The GW Law community congratulates Mark Taticchi (J.D. ’10) and Ryan Watson (J.D. ’07), who recently were hired to serve as U.S. Supreme Court clerks for the October 2012 term. Taticchi will clerk for Justice Anthony Kennedy, and Watson will clerk for Justice Samuel Alito. Both join the distinguished ranks of alumni and faculty who have clerked for Supreme Court justices over the years.
“Clerking at the U.S. Supreme Court is obviously an extraordinary opportunity to be part of law in action, and I am thrilled that two of our graduates will be clerking the same year,” said Dean Paul Schiff Berman, who himself clerked for Justice Ruth Bader Ginsburg. “These two clerkships are part of GW’s overall strategy to help our students secure ever more clerkships around the country, in both state and federal courts and at either the trial or appellate level. I believe that there is no better experience for a young lawyer, and we are committed to going all-out to support our graduates seeking this path.”
Both alumni expressed gratitude and excitement about their future work.
“I am honored by the opportunity to serve Justice Kennedy, the Supreme Court, and the federal judiciary this coming year. That’s really what I’m most looking forward to—the chance to work with and learn from some of the most brilliant and insightful legal thinkers in the country, especially Justice Kennedy and my co-clerks,” Taticchi said.
Taticchi also said his GW Law education helped prepare him for his current success as an associate with Covington & Burling in Washington, DC, and added that the support of faculty and staff helped him secure this prestigious clerkship.
“A number of professors, including Jack Friedenthal and Josh Schwartz, wrote letters of recommendation on my behalf. Professors Greg Maggs and Renée Lettow Lerner reached out to Justice Kennedy personally. Professor Orin Kerr did a mock interview to help me prepare for the interview itself. And most instrumental was Professor Brad Clark. He and the Clerkship Committee guided the entire process, coordinating the faculty’s efforts, and doing a great deal more that I’ll probably never realize,” Taticchi said. “It’s wonderful that so many professors would give so generously of their time, even those who I never took classes with while I was a student at GW. The quality of the faculty and their dedication to their students is what drew me to GW in the first place; they have been even more wonderful and supportive than I could have hoped for.”
Watson is an associate in Gibson, Dunn & Crutcher’s Washington, DC, office, and has continued to engage with GW Law as an adjunct faculty member serving with the Scholarly Writing Program. He said he is excited about the privilege of clerking for Justice Alito.
“I am looking forward to discussing and analyzing the cases with Justice Alito prior to oral argument,” Watson says, noting that he also welcomes the chance to read briefs drafted by attorneys at the top of their profession. “That will be a treat, and I expect that my own analytical and writing skills will improve as a result of my exposure to such high-caliber briefs.”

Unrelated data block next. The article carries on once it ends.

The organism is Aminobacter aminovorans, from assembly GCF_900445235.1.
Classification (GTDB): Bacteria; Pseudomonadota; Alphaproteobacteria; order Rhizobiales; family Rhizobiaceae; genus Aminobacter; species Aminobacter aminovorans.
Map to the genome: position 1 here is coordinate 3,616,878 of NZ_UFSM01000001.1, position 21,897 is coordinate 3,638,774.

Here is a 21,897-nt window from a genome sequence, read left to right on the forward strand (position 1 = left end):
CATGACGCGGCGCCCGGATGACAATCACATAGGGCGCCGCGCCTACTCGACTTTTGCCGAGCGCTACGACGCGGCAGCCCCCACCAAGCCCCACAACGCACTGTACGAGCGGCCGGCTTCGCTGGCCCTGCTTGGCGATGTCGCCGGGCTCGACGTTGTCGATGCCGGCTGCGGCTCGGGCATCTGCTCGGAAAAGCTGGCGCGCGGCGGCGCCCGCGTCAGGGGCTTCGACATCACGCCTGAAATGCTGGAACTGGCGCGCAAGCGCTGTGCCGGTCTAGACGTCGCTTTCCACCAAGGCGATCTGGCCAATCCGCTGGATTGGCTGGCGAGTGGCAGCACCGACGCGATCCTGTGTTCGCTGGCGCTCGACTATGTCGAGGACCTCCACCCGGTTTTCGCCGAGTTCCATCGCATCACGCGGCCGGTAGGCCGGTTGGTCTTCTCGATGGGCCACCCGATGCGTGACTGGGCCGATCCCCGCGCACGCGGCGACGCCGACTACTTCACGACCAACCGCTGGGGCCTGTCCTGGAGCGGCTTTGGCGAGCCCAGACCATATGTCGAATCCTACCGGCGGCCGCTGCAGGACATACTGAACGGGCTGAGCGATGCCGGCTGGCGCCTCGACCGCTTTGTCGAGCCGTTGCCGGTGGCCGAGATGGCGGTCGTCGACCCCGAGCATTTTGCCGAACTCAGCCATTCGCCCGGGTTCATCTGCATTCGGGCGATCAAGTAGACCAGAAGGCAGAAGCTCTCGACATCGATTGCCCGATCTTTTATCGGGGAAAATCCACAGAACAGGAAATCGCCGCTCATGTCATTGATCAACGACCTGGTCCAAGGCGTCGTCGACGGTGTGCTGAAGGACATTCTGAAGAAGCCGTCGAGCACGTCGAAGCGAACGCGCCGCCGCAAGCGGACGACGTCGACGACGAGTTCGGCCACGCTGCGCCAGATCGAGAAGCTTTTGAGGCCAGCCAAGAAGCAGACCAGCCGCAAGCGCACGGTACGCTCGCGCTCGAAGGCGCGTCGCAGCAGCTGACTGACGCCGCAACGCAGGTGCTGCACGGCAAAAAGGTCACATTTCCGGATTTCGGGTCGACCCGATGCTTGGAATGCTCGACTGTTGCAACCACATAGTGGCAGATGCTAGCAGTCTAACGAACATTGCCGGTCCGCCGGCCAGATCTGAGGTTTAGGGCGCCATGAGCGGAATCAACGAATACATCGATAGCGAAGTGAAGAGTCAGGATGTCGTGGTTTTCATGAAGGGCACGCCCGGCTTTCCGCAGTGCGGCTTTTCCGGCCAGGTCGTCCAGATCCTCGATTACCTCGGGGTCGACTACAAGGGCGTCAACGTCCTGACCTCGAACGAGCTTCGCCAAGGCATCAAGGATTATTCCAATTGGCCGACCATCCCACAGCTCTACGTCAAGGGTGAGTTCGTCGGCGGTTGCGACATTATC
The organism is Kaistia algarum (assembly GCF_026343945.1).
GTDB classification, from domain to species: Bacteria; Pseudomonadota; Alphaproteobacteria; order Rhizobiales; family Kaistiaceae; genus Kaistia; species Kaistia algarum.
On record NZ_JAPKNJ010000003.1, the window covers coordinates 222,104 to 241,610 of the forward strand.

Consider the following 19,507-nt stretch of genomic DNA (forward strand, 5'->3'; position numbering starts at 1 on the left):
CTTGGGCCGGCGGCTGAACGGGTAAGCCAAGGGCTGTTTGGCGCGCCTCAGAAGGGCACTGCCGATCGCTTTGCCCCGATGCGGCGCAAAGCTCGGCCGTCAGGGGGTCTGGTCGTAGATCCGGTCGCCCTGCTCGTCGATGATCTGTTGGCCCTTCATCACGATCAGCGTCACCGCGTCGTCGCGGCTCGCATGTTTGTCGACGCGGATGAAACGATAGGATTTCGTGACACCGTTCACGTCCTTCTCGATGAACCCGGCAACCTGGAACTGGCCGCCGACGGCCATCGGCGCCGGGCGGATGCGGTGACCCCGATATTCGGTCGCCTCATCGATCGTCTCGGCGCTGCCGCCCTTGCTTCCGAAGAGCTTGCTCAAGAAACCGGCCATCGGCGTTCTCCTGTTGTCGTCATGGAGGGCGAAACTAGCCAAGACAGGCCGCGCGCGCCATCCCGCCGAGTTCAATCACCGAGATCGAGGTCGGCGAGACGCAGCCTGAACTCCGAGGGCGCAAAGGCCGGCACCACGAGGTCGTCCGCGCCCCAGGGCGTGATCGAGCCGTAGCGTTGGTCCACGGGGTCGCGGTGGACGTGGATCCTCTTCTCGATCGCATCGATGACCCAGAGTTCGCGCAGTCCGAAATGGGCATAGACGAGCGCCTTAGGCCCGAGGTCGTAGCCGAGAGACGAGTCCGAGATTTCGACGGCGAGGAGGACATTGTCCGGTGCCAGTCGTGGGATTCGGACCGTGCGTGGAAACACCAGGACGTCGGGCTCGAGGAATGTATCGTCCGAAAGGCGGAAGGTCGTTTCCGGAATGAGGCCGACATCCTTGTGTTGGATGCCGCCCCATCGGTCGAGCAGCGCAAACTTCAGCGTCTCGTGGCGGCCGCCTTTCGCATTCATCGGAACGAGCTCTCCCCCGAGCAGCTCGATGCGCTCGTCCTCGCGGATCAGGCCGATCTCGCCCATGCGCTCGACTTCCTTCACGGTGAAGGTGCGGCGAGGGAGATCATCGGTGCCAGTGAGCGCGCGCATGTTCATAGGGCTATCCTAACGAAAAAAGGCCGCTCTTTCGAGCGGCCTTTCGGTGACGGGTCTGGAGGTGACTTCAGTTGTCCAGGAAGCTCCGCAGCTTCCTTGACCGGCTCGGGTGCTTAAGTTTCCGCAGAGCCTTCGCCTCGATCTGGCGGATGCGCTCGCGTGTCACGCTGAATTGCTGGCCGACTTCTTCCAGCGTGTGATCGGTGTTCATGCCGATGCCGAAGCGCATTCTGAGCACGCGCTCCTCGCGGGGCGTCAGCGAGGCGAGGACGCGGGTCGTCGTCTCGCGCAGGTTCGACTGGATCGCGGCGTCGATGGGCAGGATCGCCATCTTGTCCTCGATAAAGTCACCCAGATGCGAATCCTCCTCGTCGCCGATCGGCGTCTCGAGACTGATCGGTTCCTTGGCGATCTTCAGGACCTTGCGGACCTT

Watson likewise credited his law school experience—particularly time spent as an editor and later as an adjunct faculty collaborator with the Law Review—as instrumental to helping him reach this achievement. He also expressed gratitude to the faculty and staff members who assisted him in the clerkship application process.
“Professors Brad Clark and Joshua Schwartz provided invaluable guidance throughout the process of applying for a Supreme Court clerkship. Not only were they excellent recommenders; they were also trusted advisers whose counsel I deeply appreciate. Their dedication far surpasses anything I could have expected,” Watson said. “During my last semester of law school, I assisted Professor Clark with research and writing pertaining to his proposal for interpreting the Eleventh Amendment. This project—which grappled with the interaction of constitutional text, structure, and history—served as a fascinating capstone for my law school experience.”
With these two new clerkships, six GW alumni will have clerked at the Supreme Court since Chief Justice Roberts joined the Court in 2005. Along with Taticchi and Watson, they are: Jonathan Bond, J.D. ’08, who clerked for Justice Scalia in 2009; Chantal Febus, J.D. ’02, who clerked for Justice Thomas in 2005; Jennifer Mascott, J.D. ’06, who clerked for Justice Thomas in 2008; and Ann O’Connell, J.D. ’04, who clerked for Chief Justice Roberts in 2005.
“The GW community is extremely proud that our alumni continue to land Supreme Court clerkships. This is a testament both to the quality of GW students and to the efforts of our faculty who take the time to mentor and support outstanding applicants,” Professor Clark said. “GW has always been committed to helping our students obtain clerkships at all levels, and is one of the few schools that has a dedicated Clerkship Office with a full-time Director to support students. As chair of the Clerkship Committee, I am particularly excited that Justice Alito and Justice Kennedy have now joined Chief Justice Roberts, Justice Scalia, and Justice Thomas in hiring clerks from GW in recent years.”